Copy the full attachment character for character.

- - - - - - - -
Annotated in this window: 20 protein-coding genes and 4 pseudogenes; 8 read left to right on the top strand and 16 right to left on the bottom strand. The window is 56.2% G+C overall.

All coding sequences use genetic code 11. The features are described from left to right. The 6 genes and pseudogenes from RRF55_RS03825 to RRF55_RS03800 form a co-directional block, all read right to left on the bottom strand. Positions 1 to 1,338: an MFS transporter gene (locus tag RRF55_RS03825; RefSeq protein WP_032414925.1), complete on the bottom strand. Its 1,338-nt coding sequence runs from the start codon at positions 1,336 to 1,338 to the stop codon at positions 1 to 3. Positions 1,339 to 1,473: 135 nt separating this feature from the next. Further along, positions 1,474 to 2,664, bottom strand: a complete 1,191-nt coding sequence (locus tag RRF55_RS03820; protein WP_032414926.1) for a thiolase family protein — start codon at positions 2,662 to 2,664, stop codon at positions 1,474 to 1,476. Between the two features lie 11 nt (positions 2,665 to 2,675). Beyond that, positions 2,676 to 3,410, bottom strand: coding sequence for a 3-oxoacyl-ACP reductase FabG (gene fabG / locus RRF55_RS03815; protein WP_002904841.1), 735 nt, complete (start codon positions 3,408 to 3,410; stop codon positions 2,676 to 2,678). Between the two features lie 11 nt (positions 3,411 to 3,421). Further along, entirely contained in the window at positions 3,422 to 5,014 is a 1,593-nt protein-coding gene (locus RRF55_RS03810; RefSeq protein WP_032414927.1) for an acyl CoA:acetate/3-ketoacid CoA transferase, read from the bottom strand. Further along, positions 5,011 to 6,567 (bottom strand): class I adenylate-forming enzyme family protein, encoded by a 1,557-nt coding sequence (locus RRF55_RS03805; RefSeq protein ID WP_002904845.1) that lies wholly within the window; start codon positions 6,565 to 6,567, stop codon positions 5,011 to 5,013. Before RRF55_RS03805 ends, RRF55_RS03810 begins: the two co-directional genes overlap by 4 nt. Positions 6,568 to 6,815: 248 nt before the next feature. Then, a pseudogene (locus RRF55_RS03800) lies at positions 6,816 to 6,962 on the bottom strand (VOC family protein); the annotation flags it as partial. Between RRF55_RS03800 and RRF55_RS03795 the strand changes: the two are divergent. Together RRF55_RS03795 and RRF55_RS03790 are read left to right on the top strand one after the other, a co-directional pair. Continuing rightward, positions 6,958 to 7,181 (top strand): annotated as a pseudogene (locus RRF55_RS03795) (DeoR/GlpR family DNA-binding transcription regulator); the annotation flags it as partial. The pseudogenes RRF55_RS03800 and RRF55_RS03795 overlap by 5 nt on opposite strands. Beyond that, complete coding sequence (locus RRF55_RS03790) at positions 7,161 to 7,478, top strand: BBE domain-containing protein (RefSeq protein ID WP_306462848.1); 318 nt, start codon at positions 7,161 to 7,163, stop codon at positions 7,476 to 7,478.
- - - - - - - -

Annotated in this window: 20 protein-coding genes and 4 pseudogenes; 8 read left to right on the top strand and 16 right to left on the bottom strand. The window is 56.2% G+C overall.

All coding sequences use genetic code 11. The features are described from left to right. The 6 genes and pseudogenes from RRF55_RS03825 to RRF55_RS03800 form a co-directional block, all read right to left on the bottom strand. Positions 1 to 1,338: an MFS transporter gene (locus tag RRF55_RS03825; RefSeq protein WP_032414925.1), complete on the bottom strand. Its 1,338-nt coding sequence runs from the start codon at positions 1,336 to 1,338 to the stop codon at positions 1 to 3. Positions 1,339 to 1,473: 135 nt separating this feature from the next. Further along, positions 1,474 to 2,664, bottom strand: a complete 1,191-nt coding sequence (locus tag RRF55_RS03820; protein WP_032414926.1) for a thiolase family protein — start codon at positions 2,662 to 2,664, stop codon at positions 1,474 to 1,476. Between the two features lie 11 nt (positions 2,665 to 2,675). Beyond that, positions 2,676 to 3,410, bottom strand: coding sequence for a 3-oxoacyl-ACP reductase FabG (gene fabG / locus RRF55_RS03815; protein WP_002904841.1), 735 nt, complete (start codon positions 3,408 to 3,410; stop codon positions 2,676 to 2,678). Between the two features lie 11 nt (positions 3,411 to 3,421). Further along, entirely contained in the window at positions 3,422 to 5,014 is a 1,593-nt protein-coding gene (locus RRF55_RS03810; RefSeq protein WP_032414927.1) for an acyl CoA:acetate/3-ketoacid CoA transferase, read from the bottom strand. Further along, positions 5,011 to 6,567 (bottom strand): class I adenylate-forming enzyme family protein, encoded by a 1,557-nt coding sequence (locus RRF55_RS03805; RefSeq protein ID WP_002904845.1) that lies wholly within the window; start codon positions 6,565 to 6,567, stop codon positions 5,011 to 5,013. Before RRF55_RS03805 ends, RRF55_RS03810 begins: the two co-directional genes overlap by 4 nt. Positions 6,568 to 6,815: 248 nt before the next feature. Then, a pseudogene (locus RRF55_RS03800) lies at positions 6,816 to 6,962 on the bottom strand (VOC family protein); the annotation flags it as partial. Between RRF55_RS03800 and RRF55_RS03795 the strand changes: the two are divergent. Together RRF55_RS03795 and RRF55_RS03790 are read left to right on the top strand one after the other, a co-directional pair. Continuing rightward, positions 6,958 to 7,181 (top strand): annotated as a pseudogene (locus RRF55_RS03795) (DeoR/GlpR family DNA-binding transcription regulator); the annotation flags it as partial. The pseudogenes RRF55_RS03800 and RRF55_RS03795 overlap by 5 nt on opposite strands. Beyond that, complete coding sequence (locus RRF55_RS03790) at positions 7,161 to 7,478, top strand: BBE domain-containing protein (RefSeq protein ID WP_306462848.1); 318 nt, start codon at positions 7,161 to 7,163, stop codon at positions 7,476 to 7,478.